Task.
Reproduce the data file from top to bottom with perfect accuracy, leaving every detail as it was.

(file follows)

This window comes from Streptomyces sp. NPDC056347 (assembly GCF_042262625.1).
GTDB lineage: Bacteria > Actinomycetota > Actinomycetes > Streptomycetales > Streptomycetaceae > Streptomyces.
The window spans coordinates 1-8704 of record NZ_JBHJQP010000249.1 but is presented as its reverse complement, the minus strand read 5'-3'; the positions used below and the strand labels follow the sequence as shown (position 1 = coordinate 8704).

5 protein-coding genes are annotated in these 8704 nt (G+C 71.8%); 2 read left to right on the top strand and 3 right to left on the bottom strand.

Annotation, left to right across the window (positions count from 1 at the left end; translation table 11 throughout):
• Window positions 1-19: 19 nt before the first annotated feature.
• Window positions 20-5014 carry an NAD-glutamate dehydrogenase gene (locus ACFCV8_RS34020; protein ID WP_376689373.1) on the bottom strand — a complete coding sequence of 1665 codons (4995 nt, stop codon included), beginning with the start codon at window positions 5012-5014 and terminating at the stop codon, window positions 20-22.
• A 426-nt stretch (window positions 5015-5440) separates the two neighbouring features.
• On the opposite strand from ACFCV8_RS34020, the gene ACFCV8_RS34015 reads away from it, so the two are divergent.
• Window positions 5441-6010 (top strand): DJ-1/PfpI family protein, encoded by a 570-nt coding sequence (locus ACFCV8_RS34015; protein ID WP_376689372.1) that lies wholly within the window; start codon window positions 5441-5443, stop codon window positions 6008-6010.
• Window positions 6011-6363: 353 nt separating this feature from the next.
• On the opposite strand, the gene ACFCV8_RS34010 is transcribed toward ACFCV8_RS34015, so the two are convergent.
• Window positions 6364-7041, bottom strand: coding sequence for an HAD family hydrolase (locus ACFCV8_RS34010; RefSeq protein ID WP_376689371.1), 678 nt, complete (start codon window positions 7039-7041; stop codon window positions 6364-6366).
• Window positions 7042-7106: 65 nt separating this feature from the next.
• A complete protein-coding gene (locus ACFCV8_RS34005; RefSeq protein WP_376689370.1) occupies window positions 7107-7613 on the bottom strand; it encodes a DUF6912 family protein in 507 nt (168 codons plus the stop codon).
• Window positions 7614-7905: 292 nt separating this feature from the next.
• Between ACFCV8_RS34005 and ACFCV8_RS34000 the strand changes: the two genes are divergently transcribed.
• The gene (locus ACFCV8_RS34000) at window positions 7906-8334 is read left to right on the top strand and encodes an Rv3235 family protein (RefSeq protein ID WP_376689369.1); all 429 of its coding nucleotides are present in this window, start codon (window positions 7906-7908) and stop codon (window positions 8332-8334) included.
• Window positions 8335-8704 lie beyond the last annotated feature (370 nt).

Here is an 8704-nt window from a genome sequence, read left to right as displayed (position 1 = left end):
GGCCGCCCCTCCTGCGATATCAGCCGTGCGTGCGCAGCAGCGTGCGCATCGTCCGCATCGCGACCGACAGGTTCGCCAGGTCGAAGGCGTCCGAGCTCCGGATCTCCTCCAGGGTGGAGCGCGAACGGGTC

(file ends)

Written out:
This window comes from Streptomyces sp. NPDC056347 (assembly GCF_042262625.1).
GTDB lineage: Bacteria > Actinomycetota > Actinomycetes > Streptomycetales > Streptomycetaceae > Streptomyces.
The window spans coordinates 1-8704 of record NZ_JBHJQP010000249.1 but is presented as its reverse complement, the minus strand read 5'-3'; the positions used below and the strand labels follow the sequence as shown (position 1 = coordinate 8704).

5 protein-coding genes are annotated in these 8704 nt (G+C 71.8%); 2 read left to right on the top strand and 3 right to left on the bottom strand.

Annotation, left to right across the window (positions count from 1 at the left end; translation table 11 throughout):
• Window positions 1-19: 19 nt before the first annotated feature.
• Window positions 20-5014 carry an NAD-glutamate dehydrogenase gene (locus ACFCV8_RS34020; protein ID WP_376689373.1) on the bottom strand — a complete coding sequence of 1665 codons (4995 nt, stop codon included), beginning with the start codon at window positions 5012-5014 and terminating at the stop codon, window positions 20-22.
• A 426-nt stretch (window positions 5015-5440) separates the two neighbouring features.
• On the opposite strand from ACFCV8_RS34020, the gene ACFCV8_RS34015 reads away from it, so the two are divergent.
• Window positions 5441-6010 (top strand): DJ-1/PfpI family protein, encoded by a 570-nt coding sequence (locus ACFCV8_RS34015; protein ID WP_376689372.1) that lies wholly within the window; start codon window positions 5441-5443, stop codon window positions 6008-6010.
• Window positions 6011-6363: 353 nt separating this feature from the next.
• On the opposite strand, the gene ACFCV8_RS34010 is transcribed toward ACFCV8_RS34015, so the two are convergent.
• Window positions 6364-7041, bottom strand: coding sequence for an HAD family hydrolase (locus ACFCV8_RS34010; RefSeq protein ID WP_376689371.1), 678 nt, complete (start codon window positions 7039-7041; stop codon window positions 6364-6366).
• Window positions 7042-7106: 65 nt separating this feature from the next.
• A complete protein-coding gene (locus ACFCV8_RS34005; RefSeq protein WP_376689370.1) occupies window positions 7107-7613 on the bottom strand; it encodes a DUF6912 family protein in 507 nt (168 codons plus the stop codon).
• Window positions 7614-7905: 292 nt separating this feature from the next.
• Between ACFCV8_RS34005 and ACFCV8_RS34000 the strand changes: the two genes are divergently transcribed.
• The gene (locus ACFCV8_RS34000) at window positions 7906-8334 is read left to right on the top strand and encodes an Rv3235 family protein (RefSeq protein ID WP_376689369.1); all 429 of its coding nucleotides are present in this window, start codon (window positions 7906-7908) and stop codon (window positions 8332-8334) included.
• Window positions 8335-8704 lie beyond the last annotated feature (370 nt).

Here is an 8704-nt window from a genome sequence, read left to right as displayed (position 1 = left end):
GGCCGCCCCTCCTGCGATATCAGCCGTGCGTGCGCAGCAGCGTGCGCATCGTCCGCATCGCGACCGACAGGTTCGCCAGGTCGAAGGCGTCCGAGCTCCGGATCTCCTCCAGGGTGGAGCGCGAACGGGTC